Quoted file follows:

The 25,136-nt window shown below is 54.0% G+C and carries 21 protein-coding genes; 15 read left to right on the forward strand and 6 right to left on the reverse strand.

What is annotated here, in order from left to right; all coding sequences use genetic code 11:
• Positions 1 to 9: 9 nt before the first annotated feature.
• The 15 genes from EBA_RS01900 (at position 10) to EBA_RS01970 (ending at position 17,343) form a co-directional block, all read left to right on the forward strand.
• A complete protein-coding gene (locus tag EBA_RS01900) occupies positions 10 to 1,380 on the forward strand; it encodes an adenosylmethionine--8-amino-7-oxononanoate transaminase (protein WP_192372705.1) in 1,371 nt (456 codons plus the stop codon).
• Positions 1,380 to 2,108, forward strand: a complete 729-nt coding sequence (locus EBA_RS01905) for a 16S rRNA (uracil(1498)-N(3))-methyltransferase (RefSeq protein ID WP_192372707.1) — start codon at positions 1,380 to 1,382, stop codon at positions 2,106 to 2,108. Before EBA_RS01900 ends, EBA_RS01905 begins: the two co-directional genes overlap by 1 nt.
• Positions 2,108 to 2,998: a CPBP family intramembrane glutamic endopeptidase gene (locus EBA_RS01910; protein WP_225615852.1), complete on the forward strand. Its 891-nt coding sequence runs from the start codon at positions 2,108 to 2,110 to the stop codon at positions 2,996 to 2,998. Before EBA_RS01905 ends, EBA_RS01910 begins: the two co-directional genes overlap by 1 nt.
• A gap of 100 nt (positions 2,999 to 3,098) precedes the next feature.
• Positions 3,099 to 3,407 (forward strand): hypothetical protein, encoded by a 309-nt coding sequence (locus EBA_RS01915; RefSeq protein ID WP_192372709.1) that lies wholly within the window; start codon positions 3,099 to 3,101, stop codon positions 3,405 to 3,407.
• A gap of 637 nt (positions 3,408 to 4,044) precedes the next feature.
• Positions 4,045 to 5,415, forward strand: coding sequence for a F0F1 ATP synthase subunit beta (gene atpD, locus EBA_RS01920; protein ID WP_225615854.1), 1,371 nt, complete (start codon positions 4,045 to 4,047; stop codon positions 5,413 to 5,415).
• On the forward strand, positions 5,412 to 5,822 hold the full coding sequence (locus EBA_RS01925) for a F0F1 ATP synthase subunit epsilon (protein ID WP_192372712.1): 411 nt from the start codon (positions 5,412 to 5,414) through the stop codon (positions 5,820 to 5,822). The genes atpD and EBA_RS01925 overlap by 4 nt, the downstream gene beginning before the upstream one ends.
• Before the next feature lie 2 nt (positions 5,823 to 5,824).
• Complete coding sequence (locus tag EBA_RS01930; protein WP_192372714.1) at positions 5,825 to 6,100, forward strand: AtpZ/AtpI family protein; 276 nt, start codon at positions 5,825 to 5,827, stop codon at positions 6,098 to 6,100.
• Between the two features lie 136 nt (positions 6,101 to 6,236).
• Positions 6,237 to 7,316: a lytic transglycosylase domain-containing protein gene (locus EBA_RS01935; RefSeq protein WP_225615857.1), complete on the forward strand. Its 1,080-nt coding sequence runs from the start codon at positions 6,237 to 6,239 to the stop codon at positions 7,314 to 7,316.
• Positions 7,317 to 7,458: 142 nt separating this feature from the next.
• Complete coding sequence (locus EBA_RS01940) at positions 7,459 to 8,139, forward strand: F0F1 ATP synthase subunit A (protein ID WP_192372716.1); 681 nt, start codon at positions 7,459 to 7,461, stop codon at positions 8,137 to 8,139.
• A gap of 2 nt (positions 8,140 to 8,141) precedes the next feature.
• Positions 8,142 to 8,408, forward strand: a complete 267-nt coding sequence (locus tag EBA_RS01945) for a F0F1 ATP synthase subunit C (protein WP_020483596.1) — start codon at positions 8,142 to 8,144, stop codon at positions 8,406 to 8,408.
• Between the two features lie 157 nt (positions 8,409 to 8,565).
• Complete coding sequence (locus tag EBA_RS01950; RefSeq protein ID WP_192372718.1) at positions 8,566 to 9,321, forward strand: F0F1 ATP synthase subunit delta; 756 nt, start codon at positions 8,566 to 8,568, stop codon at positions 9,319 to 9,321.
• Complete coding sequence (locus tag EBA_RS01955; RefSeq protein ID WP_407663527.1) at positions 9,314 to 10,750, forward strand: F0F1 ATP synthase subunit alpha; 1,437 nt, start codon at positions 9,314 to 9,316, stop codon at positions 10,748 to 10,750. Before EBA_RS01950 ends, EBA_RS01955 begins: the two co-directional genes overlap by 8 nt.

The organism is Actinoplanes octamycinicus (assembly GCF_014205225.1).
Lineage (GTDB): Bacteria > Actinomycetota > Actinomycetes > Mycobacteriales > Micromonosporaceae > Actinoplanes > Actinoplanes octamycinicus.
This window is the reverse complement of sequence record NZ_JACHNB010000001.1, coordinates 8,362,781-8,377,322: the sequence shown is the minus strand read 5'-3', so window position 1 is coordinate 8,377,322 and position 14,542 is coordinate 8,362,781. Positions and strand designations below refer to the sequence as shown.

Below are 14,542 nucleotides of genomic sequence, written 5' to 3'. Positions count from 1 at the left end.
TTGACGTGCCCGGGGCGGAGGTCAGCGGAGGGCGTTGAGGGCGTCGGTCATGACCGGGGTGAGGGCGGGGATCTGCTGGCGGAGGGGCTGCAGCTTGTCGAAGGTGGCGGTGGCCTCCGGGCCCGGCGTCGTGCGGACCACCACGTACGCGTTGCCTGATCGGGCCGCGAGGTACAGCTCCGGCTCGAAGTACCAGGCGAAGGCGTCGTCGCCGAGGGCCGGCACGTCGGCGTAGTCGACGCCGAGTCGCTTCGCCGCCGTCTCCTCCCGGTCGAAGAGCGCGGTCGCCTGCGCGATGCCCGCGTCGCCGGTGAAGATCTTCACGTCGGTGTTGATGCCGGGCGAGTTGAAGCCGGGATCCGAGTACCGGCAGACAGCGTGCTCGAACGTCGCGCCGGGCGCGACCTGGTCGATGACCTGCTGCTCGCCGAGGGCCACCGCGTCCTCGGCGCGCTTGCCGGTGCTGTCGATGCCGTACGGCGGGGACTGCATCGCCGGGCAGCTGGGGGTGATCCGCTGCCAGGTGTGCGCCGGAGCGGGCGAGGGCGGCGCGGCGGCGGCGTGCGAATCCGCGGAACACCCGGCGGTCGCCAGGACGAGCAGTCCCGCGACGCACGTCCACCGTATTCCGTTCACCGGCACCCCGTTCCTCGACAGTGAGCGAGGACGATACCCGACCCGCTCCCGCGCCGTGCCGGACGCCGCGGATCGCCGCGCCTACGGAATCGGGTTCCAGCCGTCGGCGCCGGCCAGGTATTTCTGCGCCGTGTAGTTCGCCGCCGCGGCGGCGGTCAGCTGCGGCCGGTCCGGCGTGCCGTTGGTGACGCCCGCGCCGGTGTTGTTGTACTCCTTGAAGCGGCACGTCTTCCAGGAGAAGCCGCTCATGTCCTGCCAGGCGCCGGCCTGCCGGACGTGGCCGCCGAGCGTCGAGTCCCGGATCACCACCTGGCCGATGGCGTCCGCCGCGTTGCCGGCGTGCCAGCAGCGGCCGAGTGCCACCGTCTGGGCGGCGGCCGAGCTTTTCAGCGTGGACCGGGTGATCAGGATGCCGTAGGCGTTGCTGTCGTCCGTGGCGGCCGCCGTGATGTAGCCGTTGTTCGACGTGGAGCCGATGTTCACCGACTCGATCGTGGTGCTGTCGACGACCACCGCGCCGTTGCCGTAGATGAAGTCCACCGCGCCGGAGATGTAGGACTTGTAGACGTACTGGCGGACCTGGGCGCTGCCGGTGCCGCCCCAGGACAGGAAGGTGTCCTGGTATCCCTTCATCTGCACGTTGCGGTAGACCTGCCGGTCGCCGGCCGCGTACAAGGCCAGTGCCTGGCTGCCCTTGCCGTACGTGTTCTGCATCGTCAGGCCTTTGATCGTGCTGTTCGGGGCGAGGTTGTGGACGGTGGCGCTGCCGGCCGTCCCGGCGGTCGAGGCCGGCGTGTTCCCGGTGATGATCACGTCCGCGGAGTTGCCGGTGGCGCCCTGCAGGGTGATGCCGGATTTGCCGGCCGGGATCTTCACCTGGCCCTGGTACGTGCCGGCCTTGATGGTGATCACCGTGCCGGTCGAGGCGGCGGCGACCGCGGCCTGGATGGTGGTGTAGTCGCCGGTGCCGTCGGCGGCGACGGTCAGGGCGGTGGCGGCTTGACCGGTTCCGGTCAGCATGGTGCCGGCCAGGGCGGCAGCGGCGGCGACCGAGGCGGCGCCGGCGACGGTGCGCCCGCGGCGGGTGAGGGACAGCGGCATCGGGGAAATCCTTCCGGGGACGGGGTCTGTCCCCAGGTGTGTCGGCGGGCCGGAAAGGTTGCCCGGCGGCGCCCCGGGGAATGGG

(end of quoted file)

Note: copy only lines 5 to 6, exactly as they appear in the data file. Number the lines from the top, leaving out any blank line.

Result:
• A complete protein-coding gene (locus tag EBA_RS01900) occupies positions 10 to 1,380 on the forward strand; it encodes an adenosylmethionine--8-amino-7-oxononanoate transaminase (protein WP_192372705.1) in 1,371 nt (456 codons plus the stop codon).
• Positions 1,380 to 2,108, forward strand: a complete 729-nt coding sequence (locus EBA_RS01905) for a 16S rRNA (uracil(1498)-N(3))-methyltransferase (RefSeq protein ID WP_192372707.1) — start codon at positions 1,380 to 1,382, stop codon at positions 2,106 to 2,108. Before EBA_RS01900 ends, EBA_RS01905 begins: the two co-directional genes overlap by 1 nt.